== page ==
EV Racing: Saved By Scalextric?

Edward Niedermeyer
by Edward Niedermeyer

Between Nissan’s Leaf racer and a new EV-only racing cup, electric auto racing has been coming along in recent months, although significant challenges remain. For one thing, batteries are still extremely heavy, and for another, they take a long time to recharge. Finally, thermal management issues conspire with both of these battery challenges to force EV races to be quite short. And in search of a solution, one team that’s entered into the EV Cup is looking to the original EV racers for inspiration: slot cars. Rather than getting hot and heavy with big batteries, figures Drayson Racing Technologies, why not charge the car as it’s racing at speeds upwards of 200 MPH? Luckily HaloIPT has come aboard the project, bringing its eponymous wireless Inductive Power Transfer technology to bear in order to create life-sized, wireless, slot-free slot cars.

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  • Nicholas Weaver Nicholas Weaver on Jul 26, 2011

    EV motorcycle racing however is both real and progressed massively in just the last year. Last year at Laguna, the best EV motorcycle was 1:45. This year, it was 1:31 in qualifying. And Steve Rapp, the rider, walked away with a victory, involving a warm-up lap, 8 race laps, and a victory lap... The same rider lapped his BMW superbike at 1:27 in suprebike qualifying. The MotoGP bikes: the best bikes in the world with the best riders were only 1:21... At the rate they are going, 5 years from now, the EVs will be faster than the MotoGP bikes! The biggest limit is they are still sprint races: 8 laps vs the 28 for a Superbike race.

    • Protomech Protomech on Jul 27, 2011

      "At the rate they are going, 5 years from now, the EVs will be faster than the MotoGP bikes!" Taking two data points and projecting a trend line five years out is a teensy bit silly. Teams using the same rider and an upgraded bike were 6-10s faster than last year. Still a massive improvement, but the 14s gain year over year was a professional rider on a very fast bike. Most of the riders to this point have been very fast amateurs (often amateur-owners), but a professional rider can and will squeeze out a couple more seconds per lap. Expect to see most teams switch to professional riders where possible next year.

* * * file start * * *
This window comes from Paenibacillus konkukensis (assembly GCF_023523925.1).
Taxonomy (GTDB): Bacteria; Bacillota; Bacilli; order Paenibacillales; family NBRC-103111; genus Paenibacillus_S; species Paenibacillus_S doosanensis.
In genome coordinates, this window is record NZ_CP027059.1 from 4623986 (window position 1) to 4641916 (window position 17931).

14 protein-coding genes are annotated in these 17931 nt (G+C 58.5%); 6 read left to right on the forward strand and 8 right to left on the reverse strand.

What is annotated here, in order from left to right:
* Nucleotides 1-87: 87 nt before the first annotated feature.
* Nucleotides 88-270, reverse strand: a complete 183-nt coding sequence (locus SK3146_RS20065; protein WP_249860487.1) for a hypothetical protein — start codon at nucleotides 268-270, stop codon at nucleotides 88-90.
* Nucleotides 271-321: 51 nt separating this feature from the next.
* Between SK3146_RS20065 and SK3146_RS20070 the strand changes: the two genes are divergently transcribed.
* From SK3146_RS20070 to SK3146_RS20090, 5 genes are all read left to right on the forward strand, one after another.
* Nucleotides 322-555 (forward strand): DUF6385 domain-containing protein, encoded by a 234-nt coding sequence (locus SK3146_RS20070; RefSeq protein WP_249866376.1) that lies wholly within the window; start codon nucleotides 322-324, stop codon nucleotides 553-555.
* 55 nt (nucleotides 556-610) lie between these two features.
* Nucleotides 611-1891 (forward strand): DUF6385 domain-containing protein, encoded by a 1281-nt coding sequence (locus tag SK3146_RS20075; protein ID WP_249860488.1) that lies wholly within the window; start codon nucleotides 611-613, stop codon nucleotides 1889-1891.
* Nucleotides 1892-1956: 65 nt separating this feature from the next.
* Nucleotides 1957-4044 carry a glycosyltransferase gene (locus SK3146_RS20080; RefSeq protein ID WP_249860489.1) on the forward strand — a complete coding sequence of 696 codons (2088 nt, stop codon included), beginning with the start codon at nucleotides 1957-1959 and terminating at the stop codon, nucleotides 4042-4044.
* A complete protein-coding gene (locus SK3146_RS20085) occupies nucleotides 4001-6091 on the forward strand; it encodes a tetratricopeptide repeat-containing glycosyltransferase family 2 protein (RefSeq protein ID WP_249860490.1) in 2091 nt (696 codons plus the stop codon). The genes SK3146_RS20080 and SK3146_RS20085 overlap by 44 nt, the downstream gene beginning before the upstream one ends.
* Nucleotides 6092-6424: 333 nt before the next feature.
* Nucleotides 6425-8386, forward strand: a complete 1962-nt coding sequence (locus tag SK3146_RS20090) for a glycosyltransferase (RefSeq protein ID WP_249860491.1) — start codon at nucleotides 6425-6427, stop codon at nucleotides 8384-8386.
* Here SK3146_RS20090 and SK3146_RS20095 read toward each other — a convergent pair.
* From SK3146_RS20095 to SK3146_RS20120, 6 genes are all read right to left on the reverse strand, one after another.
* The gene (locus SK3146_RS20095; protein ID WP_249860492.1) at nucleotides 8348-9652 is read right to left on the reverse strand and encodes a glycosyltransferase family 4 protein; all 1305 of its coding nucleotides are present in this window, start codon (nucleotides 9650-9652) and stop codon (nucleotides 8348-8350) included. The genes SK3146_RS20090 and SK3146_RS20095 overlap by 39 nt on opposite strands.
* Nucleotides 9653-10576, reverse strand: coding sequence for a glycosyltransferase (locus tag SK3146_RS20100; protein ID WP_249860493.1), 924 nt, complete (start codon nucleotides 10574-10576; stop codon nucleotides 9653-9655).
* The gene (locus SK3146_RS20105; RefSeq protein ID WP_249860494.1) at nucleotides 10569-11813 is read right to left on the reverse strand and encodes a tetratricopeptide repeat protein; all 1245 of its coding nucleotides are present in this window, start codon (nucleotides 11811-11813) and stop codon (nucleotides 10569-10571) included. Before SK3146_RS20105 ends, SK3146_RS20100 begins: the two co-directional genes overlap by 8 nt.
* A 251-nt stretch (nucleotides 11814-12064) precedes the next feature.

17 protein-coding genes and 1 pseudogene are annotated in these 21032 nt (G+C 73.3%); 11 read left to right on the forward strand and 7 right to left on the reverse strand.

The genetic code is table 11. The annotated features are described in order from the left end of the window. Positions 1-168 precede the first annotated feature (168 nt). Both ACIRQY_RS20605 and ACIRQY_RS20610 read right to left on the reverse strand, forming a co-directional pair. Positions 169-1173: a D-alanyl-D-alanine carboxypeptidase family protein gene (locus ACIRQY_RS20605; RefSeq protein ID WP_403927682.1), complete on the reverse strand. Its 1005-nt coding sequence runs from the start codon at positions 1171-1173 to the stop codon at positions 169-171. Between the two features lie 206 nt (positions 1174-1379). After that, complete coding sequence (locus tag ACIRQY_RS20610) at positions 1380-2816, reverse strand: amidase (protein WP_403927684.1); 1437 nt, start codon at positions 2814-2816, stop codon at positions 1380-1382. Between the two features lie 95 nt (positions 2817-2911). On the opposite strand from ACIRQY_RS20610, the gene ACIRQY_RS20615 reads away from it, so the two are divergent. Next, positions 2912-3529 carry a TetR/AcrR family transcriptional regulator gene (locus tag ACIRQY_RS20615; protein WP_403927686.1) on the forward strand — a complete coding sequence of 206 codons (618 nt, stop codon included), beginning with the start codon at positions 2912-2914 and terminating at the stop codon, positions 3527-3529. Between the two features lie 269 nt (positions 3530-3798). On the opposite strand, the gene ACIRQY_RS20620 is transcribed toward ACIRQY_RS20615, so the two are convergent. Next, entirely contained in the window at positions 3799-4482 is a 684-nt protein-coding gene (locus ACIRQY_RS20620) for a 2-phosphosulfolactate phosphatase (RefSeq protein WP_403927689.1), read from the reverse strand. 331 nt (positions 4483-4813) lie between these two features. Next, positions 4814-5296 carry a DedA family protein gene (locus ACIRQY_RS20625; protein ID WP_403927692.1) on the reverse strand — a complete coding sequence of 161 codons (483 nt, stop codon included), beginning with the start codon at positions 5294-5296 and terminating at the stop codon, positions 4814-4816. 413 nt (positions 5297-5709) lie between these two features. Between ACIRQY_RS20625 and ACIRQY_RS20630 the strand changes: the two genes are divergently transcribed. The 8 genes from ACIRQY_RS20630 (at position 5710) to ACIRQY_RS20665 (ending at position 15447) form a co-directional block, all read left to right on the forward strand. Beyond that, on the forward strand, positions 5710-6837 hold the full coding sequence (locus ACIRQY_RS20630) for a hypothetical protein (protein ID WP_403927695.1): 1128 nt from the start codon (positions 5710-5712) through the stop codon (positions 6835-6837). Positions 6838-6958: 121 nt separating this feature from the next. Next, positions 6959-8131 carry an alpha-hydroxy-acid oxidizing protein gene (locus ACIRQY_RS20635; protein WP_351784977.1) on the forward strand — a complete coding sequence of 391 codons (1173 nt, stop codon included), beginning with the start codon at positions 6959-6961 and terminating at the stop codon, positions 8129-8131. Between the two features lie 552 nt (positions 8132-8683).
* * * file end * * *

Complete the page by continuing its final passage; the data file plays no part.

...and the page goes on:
• ClutchCarGo ClutchCarGo on Jul 27, 2011

    It seems like swappable battery packs would be a much better analogue to IC racing than continuous inductive charging. Pull into the pit and swap packs, tires, etc. just like the pit stops made by IC race cars. A big part of the value of auto racing is real-world evaluation of cutting edge technology that trickles down to consumer products, and adding inductive charging to enough roadways to make it the answer to EV range issues is wildly impractical. Using racing to push the envelope on battery capacity, swapping and charging, as well as electric drive train efficiency could yield significant advances in EVs for general use.

    • Th009 Th009 on Jul 27, 2011

      That's the approach Audi is taking with the R18 (this year's Le Mans 24H winner): it's designed to accept quick-change Li-ion battery packs in the future, as an alternative to conventionally refueling the current TDI V6.

  • M 1 M 1 on Jul 27, 2011

    Green racing. Just when I thought the ecodorks couldn't find another niche to utterly ruin with their fetish for forcing their joyless politically correct fantasies into every opening in sight, somebody came up with this.

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    • Campocaceres Campocaceres on Jul 27, 2011

      @cackalacka Agreed. Hasn't the R&D that goes into racing produced many innovations that we enjoy in our own cars today? Seems to me that initiatives like this could eventually put some joy back in to EVs.

  • Spinjack Spinjack on Jul 27, 2011

    The problem with inductive charging is the distance between the coils in the car and the coils in the road surface. The flux density across an air gap varies with distance, and the 4 to 8 inches from the road to the underside of a car is an extremely large distance for inductive anything.